One of the most famous and talked about sections in the first book of Nephi is Lehi’s vision of the Tree of Life along with Nephi’s subsequent vision and explanation of what his father saw. We speak about this vision a lot, and rightly so, as there is so very much to learn from it. This time, however, I noticed a few things that we have been missing or getting wrong.
In every picture or representation of the vision that I have seen, there is a straight path with a straight rod next to it, when the scripture says, “I also beheld a strait and narrow path, which came along by the rod of iron, even to the tree by which I stood.” The two homophones, straight and strait, have very different definitions and we should really stop confusing the two. We keep thinking of the path as straight, picturing a road that has no curves, bends or even hills. One can very clearly see the end from the beginning. A strait, on the other hand is a difficult situation, such as “dire straits,” or when speaking of a path, one might think of a narrow passage of water, such as the Bering Strait or the Strait of Magellan. The path is tight, constricting, and difficult to navigate. I think the use of the word strait in this vision is purposeful and far more accurate.
The path to the tree of life is not straightforward. We want to think that it is. Make the right covenants, check the right boxes, just be obedient and stop wandering. In 2nd Nephi, chapter 4, Nephi prays and asks God to make his paths straight, and don’t we all want that. A simple path with no surprises and a clear destination. But Nephi saw the vision and he knows the path is strait. The purpose of those covenants is to connect you with the Holy Ghost, the purpose of those commandments is to teach you to receive revelation and seek the Spirit. The Spirit will help you navigate. The scriptures are your map and guide, but your path is still difficult. Your situation will require you to listen to your navigator and follow the bends and turns. You won’t always see the end from the beginning.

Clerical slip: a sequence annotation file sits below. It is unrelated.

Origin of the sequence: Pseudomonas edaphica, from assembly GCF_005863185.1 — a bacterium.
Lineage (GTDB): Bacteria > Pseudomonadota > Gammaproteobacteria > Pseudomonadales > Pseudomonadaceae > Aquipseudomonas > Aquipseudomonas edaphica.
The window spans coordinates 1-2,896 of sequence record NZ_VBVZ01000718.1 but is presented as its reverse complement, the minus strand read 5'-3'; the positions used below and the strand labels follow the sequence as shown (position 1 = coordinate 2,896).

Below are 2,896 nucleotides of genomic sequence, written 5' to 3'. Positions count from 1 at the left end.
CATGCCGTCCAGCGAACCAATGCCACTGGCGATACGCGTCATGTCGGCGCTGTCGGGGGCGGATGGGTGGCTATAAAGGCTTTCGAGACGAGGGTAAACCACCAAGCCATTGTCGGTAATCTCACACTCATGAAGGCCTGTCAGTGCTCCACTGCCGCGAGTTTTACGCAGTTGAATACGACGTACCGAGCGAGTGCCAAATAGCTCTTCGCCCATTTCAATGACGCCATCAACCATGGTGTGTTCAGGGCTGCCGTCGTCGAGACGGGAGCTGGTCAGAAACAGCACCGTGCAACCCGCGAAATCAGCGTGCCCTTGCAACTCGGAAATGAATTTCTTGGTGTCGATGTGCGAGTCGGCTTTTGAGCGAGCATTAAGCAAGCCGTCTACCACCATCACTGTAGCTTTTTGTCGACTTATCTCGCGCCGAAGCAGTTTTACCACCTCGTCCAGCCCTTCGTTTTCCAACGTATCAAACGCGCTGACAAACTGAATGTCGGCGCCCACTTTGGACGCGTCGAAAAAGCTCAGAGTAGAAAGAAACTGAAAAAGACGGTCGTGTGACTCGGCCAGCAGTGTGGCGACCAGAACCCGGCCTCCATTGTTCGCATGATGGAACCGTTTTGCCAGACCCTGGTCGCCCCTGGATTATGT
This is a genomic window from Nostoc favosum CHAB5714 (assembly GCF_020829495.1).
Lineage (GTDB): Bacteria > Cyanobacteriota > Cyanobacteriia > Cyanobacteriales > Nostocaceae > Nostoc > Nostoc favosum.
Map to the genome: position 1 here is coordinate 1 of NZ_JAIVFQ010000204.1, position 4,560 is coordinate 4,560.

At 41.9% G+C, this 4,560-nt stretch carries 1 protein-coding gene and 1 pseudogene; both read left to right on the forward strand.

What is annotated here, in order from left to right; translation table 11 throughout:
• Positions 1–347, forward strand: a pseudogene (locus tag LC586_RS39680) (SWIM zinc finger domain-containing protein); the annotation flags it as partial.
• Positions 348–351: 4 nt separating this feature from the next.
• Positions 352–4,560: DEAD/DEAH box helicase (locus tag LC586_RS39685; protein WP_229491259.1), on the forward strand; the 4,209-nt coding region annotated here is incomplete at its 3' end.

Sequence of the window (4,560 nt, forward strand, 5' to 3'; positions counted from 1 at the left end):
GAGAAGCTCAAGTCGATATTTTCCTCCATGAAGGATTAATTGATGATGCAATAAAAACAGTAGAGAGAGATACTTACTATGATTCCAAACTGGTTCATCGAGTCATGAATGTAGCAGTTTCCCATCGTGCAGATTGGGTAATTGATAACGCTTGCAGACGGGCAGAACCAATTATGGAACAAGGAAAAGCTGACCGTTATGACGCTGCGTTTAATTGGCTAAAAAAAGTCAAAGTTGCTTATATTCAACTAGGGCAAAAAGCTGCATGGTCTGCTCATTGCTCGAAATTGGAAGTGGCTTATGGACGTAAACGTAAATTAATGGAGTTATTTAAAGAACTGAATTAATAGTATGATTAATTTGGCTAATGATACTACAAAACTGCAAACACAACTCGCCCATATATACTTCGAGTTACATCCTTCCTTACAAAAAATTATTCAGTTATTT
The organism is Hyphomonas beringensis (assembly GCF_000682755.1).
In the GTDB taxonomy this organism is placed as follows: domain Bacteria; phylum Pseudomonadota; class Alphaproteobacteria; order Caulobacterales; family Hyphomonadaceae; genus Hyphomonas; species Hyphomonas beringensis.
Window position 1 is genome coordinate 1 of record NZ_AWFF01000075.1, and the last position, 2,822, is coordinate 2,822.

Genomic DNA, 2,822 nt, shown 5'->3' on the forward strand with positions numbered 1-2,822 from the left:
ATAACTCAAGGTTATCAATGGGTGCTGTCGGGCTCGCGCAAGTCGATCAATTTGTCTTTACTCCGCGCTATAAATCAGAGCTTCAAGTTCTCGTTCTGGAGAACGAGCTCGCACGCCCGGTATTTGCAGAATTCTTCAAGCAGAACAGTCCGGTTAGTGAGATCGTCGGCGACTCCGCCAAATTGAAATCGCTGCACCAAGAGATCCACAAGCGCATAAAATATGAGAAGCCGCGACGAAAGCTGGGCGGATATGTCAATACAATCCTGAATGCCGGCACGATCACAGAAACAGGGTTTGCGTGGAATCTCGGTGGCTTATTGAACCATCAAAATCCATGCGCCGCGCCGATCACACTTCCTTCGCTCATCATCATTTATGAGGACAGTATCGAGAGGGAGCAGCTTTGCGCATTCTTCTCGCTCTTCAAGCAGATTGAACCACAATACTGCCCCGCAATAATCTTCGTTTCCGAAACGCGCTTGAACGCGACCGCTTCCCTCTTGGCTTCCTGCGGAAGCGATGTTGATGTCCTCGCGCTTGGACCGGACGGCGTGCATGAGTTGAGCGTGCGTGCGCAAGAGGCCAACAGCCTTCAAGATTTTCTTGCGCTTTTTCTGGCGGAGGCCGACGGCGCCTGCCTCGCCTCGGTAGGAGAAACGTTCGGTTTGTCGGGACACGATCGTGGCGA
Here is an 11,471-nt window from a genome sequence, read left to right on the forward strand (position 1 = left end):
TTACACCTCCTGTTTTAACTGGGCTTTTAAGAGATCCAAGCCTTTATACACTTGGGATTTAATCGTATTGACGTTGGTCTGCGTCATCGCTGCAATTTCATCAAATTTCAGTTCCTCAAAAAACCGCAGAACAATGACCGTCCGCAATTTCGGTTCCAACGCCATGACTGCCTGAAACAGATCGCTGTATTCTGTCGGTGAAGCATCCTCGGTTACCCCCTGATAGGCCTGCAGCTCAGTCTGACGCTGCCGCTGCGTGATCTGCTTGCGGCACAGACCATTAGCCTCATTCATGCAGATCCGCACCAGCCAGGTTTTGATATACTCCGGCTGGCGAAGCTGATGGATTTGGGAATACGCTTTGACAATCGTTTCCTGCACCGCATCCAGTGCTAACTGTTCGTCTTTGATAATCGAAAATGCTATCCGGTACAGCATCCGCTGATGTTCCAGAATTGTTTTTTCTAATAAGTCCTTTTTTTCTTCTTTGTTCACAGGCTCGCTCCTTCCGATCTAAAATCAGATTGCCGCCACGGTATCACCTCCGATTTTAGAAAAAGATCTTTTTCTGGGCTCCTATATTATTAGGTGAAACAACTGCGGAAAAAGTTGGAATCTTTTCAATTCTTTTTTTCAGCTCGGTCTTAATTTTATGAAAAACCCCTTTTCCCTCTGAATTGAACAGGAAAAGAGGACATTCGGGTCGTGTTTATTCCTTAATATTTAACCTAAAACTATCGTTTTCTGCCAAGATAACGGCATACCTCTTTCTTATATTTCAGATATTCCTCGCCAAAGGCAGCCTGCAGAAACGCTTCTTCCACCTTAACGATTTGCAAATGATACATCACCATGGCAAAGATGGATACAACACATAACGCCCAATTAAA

Thinking of the path this way has also helped me to correct my interpretation of the iron rod, which is stated to be the word of God. We talk about it as if that means a list of the commandments we follow, but to me that is the title of revelation. Commandments are contained within revelations, but there is so much more. Perhaps, even more important are the personal commandments and directions we receive through revelation. In order to get through the mists of darkness and stay on a strait path, I have to receive revelation and do what the Spirit tells me to do, which will not necessarily be what the Spirit told Joe, or Bob, or Mary. The scriptures will help me learn how to connect with the Spirit and interpret the promptings and directions, but I still need to be getting my own directions.
I worry for those that think the path is straight and that “hold to the rod” means “just do what I told you to do” because they also then misinterpret the large and spacious building which represents the pride of the world. I’ve heard some people speak of their position on the path with a lot of pride and mocking towards those people in the building, and isn’t that a bit ironic and hypocritical? In the vision, the people in the building are mocking those at the tree. In real life, I’ve seen a lot of people at the tree point their mocking fingers at the building not realizing that they are just as consumed with pride as those they attempt to scorn.
There have definitely been times when I’ve felt pressure from friends to do things that weren’t aligned with my beliefs. I did hold on to that vision of myself at the tree and think, if they mock me, it won’t matter because I’m eating fruit that is more precious than anything they could offer. The allegory is helpful when you’re trying to visualize yourself working towards a desired goal and not falling for discouragement from people that don’t understand what you’re doing. I’ve also learned that my real friends do not mock me even if they hold different beliefs. If I’m truly partaking of the fruit of the Tree of Life—the love of God—I won’t mock them either. Let’s be careful not to crush the tree with our own building of pride.
This is easier to do when you remember that you are walking on a strait path you need constant revelation to navigate. You have to stay humble; you have to keep listening, and the invitation for others to join you must always remain open.